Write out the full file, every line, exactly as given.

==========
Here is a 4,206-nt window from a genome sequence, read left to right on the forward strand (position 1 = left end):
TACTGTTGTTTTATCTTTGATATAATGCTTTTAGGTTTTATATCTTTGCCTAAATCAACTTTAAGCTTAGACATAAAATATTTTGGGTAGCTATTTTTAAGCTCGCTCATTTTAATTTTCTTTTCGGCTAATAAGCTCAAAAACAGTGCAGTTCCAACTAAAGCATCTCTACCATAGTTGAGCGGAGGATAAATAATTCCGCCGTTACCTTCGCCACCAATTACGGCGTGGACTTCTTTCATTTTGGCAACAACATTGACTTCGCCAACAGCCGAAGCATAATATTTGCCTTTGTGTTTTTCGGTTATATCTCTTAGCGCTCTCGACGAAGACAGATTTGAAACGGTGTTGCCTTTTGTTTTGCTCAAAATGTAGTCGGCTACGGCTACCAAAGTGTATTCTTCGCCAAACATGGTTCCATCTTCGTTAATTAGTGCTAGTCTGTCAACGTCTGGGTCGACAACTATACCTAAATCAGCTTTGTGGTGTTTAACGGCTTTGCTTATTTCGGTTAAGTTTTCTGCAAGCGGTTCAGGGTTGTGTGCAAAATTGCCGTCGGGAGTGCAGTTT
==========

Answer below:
Here is a 4,206-nt window from a genome sequence, read left to right on the forward strand (position 1 = left end):
TACTGTTGTTTTATCTTTGATATAATGCTTTTAGGTTTTATATCTTTGCCTAAATCAACTTTAAGCTTAGACATAAAATATTTTGGGTAGCTATTTTTAAGCTCGCTCATTTTAATTTTCTTTTCGGCTAATAAGCTCAAAAACAGTGCAGTTCCAACTAAAGCATCTCTACCATAGTTGAGCGGAGGATAAATAATTCCGCCGTTACCTTCGCCACCAATTACGGCGTGGACTTCTTTCATTTTGGCAACAACATTGACTTCGCCAACAGCCGAAGCATAATATTTGCCTTTGTGTTTTTCGGTTATATCTCTTAGCGCTCTCGACGAAGACAGATTTGAAACGGTGTTGCCTTTTGTTTTGCTCAAAATGTAGTCGGCTACGGCTACCAAAGTGTATTCTTCGCCAAACATGGTTCCATCTTCGTTAATTAGTGCTAGTCTGTCAACGTCTGGGTCGACAACTATACCTAAATCAGCTTTGTGGTGTTTAACGGCTTTGCTTATTTCGGTTAAGTTTTCTGCAAGCGGTTCAGGGTTGTGTGCAAAATTGCCGTCGGGAGTGCAGTTT